Update: Nelson Mandela Bay election


Truth will out.

The truth behind how the ANC funded its 2016 local government election in the Nelson Mandela Bay Metro is expected to be revealed in a report to be tabled before the Eastern Cape metro council this month.

This will be the culmination of a nearly two-year investigation (see nose216), that began shortly after the August 2016 local government elections in which the ANC lost control of the city to a DA-led coalition with Athol Trollip installed as mayor.

At the core of the investigation is the accusation that a company called Mohlaleng Media (Pty) Ltd, owned by Sandown-based businessman Mbuso Thabethe, became the de facto procurement wing of the previous ANC-led council, allowing officials to circumvent prescribed financial reporting requirements and, importantly, hide kick-backs and party political expenses while making the ratepayer pay for it all.

Danny Jordaan quantifies the scale of the racket he's alleged to have had a part in

Mid-level managers could find themselves in serious trouble, but it is more likely that the investigation will focus on what Danny Jordaan’s role was in this racket. Also facing possible sanction alongside Mohlaleng boss Thabethe are the likes of Grant Pascoe, a former DA Cape Town chairperson, now with the ANC, and former journalist Vukile Pokwana, both of whom were contracted to work in Jordaan’s office as political advisors and spin-doctors five months before the local government election.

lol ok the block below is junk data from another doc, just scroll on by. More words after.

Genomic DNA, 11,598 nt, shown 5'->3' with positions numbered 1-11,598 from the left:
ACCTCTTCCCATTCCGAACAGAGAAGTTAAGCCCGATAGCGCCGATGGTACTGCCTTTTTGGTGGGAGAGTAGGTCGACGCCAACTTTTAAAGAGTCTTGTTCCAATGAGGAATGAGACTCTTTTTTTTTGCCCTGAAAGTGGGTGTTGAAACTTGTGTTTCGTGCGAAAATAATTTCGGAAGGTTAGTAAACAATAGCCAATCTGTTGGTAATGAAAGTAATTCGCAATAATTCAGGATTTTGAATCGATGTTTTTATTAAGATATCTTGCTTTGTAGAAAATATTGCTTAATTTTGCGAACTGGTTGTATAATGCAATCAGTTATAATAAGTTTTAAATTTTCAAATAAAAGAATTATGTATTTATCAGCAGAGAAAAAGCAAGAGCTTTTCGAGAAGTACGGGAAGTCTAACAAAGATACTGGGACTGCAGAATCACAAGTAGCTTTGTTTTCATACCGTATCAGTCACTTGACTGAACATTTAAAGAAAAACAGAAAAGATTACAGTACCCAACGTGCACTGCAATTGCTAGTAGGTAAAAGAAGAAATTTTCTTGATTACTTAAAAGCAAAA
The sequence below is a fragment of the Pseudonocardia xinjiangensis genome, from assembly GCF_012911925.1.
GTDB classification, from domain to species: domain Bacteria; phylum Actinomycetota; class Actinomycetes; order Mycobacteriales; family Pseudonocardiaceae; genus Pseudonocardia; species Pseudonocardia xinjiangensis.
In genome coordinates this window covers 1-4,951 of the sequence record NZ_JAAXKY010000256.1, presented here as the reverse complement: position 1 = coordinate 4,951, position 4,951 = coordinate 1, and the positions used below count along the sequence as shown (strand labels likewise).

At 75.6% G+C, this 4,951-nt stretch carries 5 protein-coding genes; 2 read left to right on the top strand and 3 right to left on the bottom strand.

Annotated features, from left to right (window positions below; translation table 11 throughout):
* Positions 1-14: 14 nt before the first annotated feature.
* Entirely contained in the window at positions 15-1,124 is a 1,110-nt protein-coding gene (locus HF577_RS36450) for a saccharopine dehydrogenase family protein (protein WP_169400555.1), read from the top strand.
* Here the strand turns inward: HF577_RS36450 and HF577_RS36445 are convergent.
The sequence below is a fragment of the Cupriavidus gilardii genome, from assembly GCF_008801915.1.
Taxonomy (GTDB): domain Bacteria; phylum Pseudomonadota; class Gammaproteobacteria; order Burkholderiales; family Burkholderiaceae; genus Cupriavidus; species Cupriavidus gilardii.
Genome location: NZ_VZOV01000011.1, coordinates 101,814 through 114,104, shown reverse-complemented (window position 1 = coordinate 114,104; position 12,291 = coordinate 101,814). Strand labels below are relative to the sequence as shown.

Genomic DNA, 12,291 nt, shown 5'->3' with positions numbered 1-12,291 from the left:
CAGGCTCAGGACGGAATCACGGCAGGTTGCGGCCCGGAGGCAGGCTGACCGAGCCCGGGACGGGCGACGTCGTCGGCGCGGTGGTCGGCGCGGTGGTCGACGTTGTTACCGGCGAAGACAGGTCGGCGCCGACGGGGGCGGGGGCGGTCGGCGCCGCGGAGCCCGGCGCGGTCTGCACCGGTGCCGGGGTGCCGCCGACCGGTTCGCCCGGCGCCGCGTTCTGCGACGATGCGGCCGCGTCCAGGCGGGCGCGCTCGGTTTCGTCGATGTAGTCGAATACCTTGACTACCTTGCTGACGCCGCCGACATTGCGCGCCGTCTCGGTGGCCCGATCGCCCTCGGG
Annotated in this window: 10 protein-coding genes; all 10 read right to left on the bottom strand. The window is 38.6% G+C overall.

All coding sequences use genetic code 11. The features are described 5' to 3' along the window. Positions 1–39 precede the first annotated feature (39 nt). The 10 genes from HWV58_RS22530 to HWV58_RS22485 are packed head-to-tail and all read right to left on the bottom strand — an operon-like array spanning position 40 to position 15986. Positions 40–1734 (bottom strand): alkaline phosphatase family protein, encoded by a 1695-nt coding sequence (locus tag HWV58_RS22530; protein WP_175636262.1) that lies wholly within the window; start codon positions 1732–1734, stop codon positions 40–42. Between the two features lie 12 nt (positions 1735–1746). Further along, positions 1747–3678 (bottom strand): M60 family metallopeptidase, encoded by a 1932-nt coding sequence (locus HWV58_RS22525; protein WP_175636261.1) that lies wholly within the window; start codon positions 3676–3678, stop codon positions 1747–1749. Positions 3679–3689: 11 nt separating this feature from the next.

They were also on hugely inflated salaries, netting a combined R771,552 in those five months.

Trollip told Noseweek that he will be instructing attorneys to draft charges against anyone deemed to have been involved in a scam.

“The fact is, this company was appointed to do certain things and there was a limitation to how much money could be spent on that contract. But the contract [terms changed] and the expenditure almost doubled over a four-month period from what had been spent over the previous 18-month period. This all happened to coincide with the municipal elections in 2016. That’s what drew my attention to this matter,” said Trollip.

In October 2014 the city awarded a three-year contract to Mohlaleng Media. They were provided with a spending cap of R10 million and were required to provide marketing and communication services. But near March 2016 the cap was lifted ostensibly because “more directorates wanted to make use of this service provider” and suddenly the company was ordering overalls, transport and meals. This free-for-all allowed the ANC to print paraphernalia, from posters to pamphlets, on the city’s account. By the time the contract stopped in September 2016, the bill stood at R20.6m.

“I’m determined to get that money back used to illegally promote a political party. The people we will be investigating will be masters of delaying and obfuscation as they’ve learnt from the best  [Jacob Zuma],” said Trollip.

He said even if he were removed from office in a vote of no confidence, he would make sure the criminal charges were laid and followed through.

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